The following program demonstrates How to Implement Gradient Descent Algorithm for Linear Regression.

**Problem Statement**

Implement the gradient descent algorithm for linear regression with one variable from scratch in vectorize form. Train a linear regression model using gradient descent to find the optimal coefficients (slope and intercept) for a given dataset. Also Plot the Gradient Descent.

**Solution**

The following code shows an implementation of the gradient descent algorithm for linear regression with one variable in vectorized form. Also, we’ll train a linear regression model using gradient descent and plot the progress of gradient descent.

```
import numpy as np
import matplotlib.pyplot as plt
# Generate sample data
np.random.seed(0)
X = 2 * np.random.rand(100, 1)
Y = 4 + 3 * X + np.random.rand(100, 1)
# Add a column of ones to X for the intercept term
X_b = np.c_[np.ones((100, 1)), X]
# Define hyperparameters
learning_rate = 0.01
num_iterations = 1000
# Initialize the coefficients (theta) randomly
theta = np.random.randn(2, 1)
# Lists to store the history of cost and theta values
cost_history = []
# Gradient Descent
for iteration in range(num_iterations):
# Calculate predictions using current theta
predictions = X_b.dot(theta)
# Calculate the errors
errors = predictions - Y
# Calculate the gradient vector
gradient = 2 * X_b.T.dot(errors) / len(X_b)
# Update theta using the gradient and learning rate
theta = theta - learning_rate * gradient
# Calculate the cost (mean squared error) and store it in the history
cost = np.mean(errors**2)
cost_history.append(cost)
# Extract the final values of theta (slope and intercept)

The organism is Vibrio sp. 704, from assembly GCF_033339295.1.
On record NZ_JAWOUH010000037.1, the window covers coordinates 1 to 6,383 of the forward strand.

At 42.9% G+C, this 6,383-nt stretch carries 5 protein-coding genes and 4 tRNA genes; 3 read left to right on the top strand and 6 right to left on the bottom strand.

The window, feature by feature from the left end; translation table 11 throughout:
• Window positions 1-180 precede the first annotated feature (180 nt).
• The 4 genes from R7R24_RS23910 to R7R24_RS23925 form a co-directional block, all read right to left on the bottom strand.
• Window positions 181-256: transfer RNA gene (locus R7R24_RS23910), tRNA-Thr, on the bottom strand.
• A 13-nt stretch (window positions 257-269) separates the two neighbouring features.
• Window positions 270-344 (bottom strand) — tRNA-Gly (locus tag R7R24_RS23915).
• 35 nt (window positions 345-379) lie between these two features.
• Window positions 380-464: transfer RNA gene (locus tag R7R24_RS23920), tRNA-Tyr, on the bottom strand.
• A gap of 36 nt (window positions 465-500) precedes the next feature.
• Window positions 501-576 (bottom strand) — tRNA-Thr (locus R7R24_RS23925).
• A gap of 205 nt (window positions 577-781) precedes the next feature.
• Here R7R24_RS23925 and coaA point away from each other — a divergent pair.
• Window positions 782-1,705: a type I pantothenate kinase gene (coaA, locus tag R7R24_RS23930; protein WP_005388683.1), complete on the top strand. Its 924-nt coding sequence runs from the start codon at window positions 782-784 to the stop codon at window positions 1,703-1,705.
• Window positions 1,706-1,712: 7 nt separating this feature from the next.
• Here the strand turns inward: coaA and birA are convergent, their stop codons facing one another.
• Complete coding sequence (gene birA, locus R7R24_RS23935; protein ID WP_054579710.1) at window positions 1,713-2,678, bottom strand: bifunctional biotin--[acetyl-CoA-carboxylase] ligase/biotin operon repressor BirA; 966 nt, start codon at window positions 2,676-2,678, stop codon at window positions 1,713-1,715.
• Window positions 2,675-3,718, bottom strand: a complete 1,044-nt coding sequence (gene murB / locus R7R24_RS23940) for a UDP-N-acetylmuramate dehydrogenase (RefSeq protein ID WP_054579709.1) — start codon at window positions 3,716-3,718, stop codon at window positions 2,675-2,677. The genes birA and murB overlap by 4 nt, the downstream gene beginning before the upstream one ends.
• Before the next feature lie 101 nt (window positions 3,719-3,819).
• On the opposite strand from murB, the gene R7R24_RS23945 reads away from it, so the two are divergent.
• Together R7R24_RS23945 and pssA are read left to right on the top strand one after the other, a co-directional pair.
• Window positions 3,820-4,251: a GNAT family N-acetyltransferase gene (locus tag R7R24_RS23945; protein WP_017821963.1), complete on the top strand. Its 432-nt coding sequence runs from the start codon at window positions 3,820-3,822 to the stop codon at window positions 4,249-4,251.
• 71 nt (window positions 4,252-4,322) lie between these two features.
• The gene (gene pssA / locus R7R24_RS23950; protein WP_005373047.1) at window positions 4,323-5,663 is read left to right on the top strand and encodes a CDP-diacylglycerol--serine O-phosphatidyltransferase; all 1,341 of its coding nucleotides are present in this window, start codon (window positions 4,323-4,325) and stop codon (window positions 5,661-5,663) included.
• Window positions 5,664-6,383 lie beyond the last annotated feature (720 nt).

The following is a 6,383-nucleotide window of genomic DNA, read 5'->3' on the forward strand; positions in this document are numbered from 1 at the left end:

intercept, slope = theta
# Print the final coefficients
print("Final Intercept (theta0):", intercept)
print("Final Slope (theta1):", slope)
# Predict Y for the entire dataset
predicted_Y = X_b.dot(theta)
# Plot the original data points and the linear regression line
plt.scatter(X, Y, label='Data')
plt.plot(X, predicted_Y, color='red', label='Linear Regression')
plt.xlabel('X')
plt.ylabel('Y')
plt.title('Linear Regression with Gradient Descent')
plt.legend()
# Plot the gradient descent progress (cost vs. iterations)
plt.figure()
plt.plot(range(num_iterations), cost_history)
plt.xlabel('Iterations')
plt.ylabel('Cost (Mean Squared Error)')
plt.title('Gradient Descent Progress')
plt.show()
```

**Output**

In this code:

- At first, we generate some sample data (X and Y) to work with.
- After that, we add a column of ones to X to account for the intercept term.
- Then, we initialize the coefficients (theta) randomly.
- After that, we use vectorized operations to perform gradient descent, which makes the code more efficient.
- The cost (mean squared error) is calculated and stored at each iteration for later plotting.
- After running gradient descent, we extract the final coefficients (intercept and slope).
- Further, we plot the original data points and the linear regression line.
- Finally, we also plot the progress of gradient descent by showing how the cost changes with each iteration.

Furthermore, you can replace the sample data with your own dataset to perform linear regression on real-world data.

**Further Reading**

How to Perform Dataset Preprocessing in Python?

Spring Framework Practice Problems and Their Solutions

How to Implement Linear Regression from Scratch?

How to Implement Linear Regression With Multiple variables?

Getting Started with Data Analysis in Python

Wake Up to Better Performance with Hibernate

Data Science in Insurance: Better Decisions, Better Outcomes

Breaking the Mold: Innovative Ways for College Students to Improve Software Development Skills